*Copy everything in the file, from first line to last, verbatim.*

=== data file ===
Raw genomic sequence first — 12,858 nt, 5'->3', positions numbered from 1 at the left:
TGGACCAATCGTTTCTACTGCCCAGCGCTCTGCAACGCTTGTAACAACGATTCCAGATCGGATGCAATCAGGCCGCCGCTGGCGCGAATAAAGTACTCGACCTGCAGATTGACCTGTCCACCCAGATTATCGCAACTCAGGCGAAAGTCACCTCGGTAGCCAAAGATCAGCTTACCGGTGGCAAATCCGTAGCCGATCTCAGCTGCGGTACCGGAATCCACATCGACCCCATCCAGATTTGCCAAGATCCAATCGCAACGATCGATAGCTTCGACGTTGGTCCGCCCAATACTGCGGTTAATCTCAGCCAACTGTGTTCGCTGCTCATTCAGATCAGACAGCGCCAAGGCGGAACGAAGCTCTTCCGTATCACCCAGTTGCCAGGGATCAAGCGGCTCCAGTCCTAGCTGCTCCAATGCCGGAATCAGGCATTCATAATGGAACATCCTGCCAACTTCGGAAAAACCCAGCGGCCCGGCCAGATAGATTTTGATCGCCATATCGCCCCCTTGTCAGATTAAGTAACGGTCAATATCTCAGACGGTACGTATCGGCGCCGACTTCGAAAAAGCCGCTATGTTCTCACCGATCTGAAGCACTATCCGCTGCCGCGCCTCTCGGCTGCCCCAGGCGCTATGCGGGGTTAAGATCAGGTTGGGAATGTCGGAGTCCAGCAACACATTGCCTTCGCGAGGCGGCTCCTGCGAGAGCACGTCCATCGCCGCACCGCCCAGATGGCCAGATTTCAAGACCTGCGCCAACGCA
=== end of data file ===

Raw genomic sequence first — 12,858 nt, 5'->3', positions numbered from 1 at the left:
TGGACCAATCGTTTCTACTGCCCAGCGCTCTGCAACGCTTGTAACAACGATTCCAGATCGGATGCAATCAGGCCGCCGCTGGCGCGAATAAAGTACTCGACCTGCAGATTGACCTGTCCACCCAGATTATCGCAACTCAGGCGAAAGTCACCTCGGTAGCCAAAGATCAGCTTACCGGTGGCAAATCCGTAGCCGATCTCAGCTGCGGTACCGGAATCCACATCGACCCCATCCAGATTTGCCAAGATCCAATCGCAACGATCGATAGCTTCGACGTTGGTCCGCCCAATACTGCGGTTAATCTCAGCCAACTGTGTTCGCTGCTCATTCAGATCAGACAGCGCCAAGGCGGAACGAAGCTCTTCCGTATCACCCAGTTGCCAGGGATCAAGCGGCTCCAGTCCTAGCTGCTCCAATGCCGGAATCAGGCATTCATAATGGAACATCCTGCCAACTTCGGAAAAACCCAGCGGCCCGGCCAGATAGATTTTGATCGCCATATCGCCCCCTTGTCAGATTAAGTAACGGTCAATATCTCAGACGGTACGTATCGGCGCCGACTTCGAAAAAGCCGCTATGTTCTCACCGATCTGAAGCACTATCCGCTGCCGCGCCTCTCGGCTGCCCCAGGCGCTATGCGGGGTTAAGATCAGGTTGGGAATGTCGGAGTCCAGCAACACATTGCCTTCGCGAGGCGGCTCCTGCGAGAGCACGTCCATCGCCGCACCGCCCAGATGGCCAGATTTCAAGACCTGCGCCAACGCA